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The Effects of Cross-Fostering On the Behavior of Two Species of North American Lemmings, Dicrostonyx Groenlandicus and Lemmus Trimucronatus. Iii. Agonistic Behavior

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1. The role of the maternal environment in development of species-specific agonistic behavior was investigated by reciprocally cross-fostering two species of lemmings (Discrostonyx groenlandicus and Lemmus trimucronatus). Non-fostered and within-species-fostered (in-fostered) animals served as controls. 2. When adult, cross-fostered male lemmings engaged in more frequent contact social behavior with the foster species than with conspecifics. However, since cross-fostered animals retained their ability to interact with conspecifics in a species-specific manner, cross-fostering appears to have resulted in a broadening of "species identity" to include the foster species. 3. In-fostering reduced the aggressiveness of Dicrostonyx but had little effect on the behavior of Lemmus. 4. Both the intensity and orientation of agonistic behavior were altered as a result of cross-fostering. In Dicrostonyx, a highly aggressive species, cross-fostering resulted in decreased aggression directed at the foster species and increased aggression toward conspecifics. In Lemmus, a less aggressive species, cross-fostering appears to have resulted in a broadening of the response range to stimuli provided by the foster species. When paired with aggressive Dicrostonyx, cross-fostered Lemmus engaged in more frequent and intense aggression than did controls. However, when paired with nonaggressive (in-fostered) Dicrostonyx, cross-fostered Lemmus engaged in less frequent and intense aggression than controls. In contrast, non-fostered and in-fostered Lemmus males had a relatively narrow response range to Dicrostonyx. 5. In general, the results suggested that agonistic behaviour in lemmings is the product of a complex interaction between genotype and maternal environment.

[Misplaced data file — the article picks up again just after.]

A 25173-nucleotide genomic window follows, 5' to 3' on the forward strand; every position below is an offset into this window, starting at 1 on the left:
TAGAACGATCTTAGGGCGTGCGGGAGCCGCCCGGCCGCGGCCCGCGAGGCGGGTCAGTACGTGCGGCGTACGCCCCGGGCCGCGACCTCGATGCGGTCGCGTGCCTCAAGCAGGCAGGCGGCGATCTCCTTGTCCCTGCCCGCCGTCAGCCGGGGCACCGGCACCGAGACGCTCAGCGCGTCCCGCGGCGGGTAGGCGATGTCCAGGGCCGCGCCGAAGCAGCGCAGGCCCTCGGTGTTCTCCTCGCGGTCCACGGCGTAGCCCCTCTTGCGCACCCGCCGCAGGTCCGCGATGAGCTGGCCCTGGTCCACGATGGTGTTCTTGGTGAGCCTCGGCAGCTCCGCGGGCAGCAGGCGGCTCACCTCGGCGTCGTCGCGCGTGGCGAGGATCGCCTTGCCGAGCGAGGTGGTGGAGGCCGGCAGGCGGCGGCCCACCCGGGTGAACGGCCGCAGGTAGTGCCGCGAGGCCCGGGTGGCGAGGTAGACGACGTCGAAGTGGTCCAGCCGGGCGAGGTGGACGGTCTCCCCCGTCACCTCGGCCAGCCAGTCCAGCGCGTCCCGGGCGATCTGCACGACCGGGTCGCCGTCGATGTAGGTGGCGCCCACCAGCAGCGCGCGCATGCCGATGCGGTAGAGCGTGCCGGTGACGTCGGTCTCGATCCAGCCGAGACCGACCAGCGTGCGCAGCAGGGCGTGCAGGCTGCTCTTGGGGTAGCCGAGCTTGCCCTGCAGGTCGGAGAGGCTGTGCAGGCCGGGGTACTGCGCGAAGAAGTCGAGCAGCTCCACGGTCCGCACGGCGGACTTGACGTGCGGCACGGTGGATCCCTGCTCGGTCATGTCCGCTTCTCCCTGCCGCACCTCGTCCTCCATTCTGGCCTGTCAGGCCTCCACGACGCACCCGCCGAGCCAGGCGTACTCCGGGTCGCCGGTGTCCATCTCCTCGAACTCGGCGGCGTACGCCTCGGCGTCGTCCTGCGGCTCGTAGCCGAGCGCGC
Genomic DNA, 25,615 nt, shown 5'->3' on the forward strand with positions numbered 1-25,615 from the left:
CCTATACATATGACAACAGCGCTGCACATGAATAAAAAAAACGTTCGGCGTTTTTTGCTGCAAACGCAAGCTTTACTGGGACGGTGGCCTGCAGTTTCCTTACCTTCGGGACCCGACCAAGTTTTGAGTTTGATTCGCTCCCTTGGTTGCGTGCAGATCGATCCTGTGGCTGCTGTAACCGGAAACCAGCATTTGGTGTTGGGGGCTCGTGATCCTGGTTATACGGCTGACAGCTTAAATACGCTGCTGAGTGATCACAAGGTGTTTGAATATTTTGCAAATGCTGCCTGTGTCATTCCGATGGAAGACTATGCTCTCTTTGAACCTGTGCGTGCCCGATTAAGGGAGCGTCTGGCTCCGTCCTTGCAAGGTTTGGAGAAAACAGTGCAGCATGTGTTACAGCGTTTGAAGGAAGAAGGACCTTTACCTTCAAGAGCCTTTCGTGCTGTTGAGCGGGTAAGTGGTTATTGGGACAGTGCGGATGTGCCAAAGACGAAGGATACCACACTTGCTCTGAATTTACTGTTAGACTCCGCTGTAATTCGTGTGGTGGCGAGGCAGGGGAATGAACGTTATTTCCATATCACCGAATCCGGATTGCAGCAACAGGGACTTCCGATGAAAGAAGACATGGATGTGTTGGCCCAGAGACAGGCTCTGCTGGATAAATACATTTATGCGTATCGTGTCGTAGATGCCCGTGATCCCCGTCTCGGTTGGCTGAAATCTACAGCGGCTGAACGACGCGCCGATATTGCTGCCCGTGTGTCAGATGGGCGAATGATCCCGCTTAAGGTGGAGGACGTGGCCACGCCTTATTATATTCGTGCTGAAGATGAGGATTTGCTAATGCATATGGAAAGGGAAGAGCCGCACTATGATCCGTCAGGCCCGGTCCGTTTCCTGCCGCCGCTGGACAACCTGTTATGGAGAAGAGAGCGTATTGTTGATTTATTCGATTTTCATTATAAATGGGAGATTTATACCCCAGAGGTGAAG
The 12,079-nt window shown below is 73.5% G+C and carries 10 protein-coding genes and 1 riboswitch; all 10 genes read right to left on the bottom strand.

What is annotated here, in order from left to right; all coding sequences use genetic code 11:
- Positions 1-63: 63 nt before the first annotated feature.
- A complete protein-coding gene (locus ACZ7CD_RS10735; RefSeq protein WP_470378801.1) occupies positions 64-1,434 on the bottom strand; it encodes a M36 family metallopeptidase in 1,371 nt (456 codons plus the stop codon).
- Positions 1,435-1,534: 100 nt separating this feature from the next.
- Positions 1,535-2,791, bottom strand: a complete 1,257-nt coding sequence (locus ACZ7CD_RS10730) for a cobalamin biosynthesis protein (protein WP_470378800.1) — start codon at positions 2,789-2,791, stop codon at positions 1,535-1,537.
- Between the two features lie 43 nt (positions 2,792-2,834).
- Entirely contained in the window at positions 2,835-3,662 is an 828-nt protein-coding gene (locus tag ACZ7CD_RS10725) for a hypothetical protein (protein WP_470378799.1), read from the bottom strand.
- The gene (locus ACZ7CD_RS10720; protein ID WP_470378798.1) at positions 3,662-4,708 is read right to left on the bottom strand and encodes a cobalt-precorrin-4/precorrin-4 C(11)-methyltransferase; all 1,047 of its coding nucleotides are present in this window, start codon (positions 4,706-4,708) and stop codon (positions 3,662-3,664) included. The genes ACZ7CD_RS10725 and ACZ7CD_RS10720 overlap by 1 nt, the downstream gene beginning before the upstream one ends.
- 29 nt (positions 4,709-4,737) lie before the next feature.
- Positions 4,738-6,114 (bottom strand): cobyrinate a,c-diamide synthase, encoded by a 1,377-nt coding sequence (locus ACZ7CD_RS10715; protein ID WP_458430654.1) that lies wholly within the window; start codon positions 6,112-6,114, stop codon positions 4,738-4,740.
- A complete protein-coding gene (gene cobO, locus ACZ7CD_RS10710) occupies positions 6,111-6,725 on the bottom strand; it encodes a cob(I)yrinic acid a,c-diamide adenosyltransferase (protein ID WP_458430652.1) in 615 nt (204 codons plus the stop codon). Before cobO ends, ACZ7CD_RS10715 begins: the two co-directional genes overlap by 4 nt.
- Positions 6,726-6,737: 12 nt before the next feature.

Affiliations: 1: Department of Ecology, Ethology and Evolution, University of Illinois, Urbana, . U.S.A.

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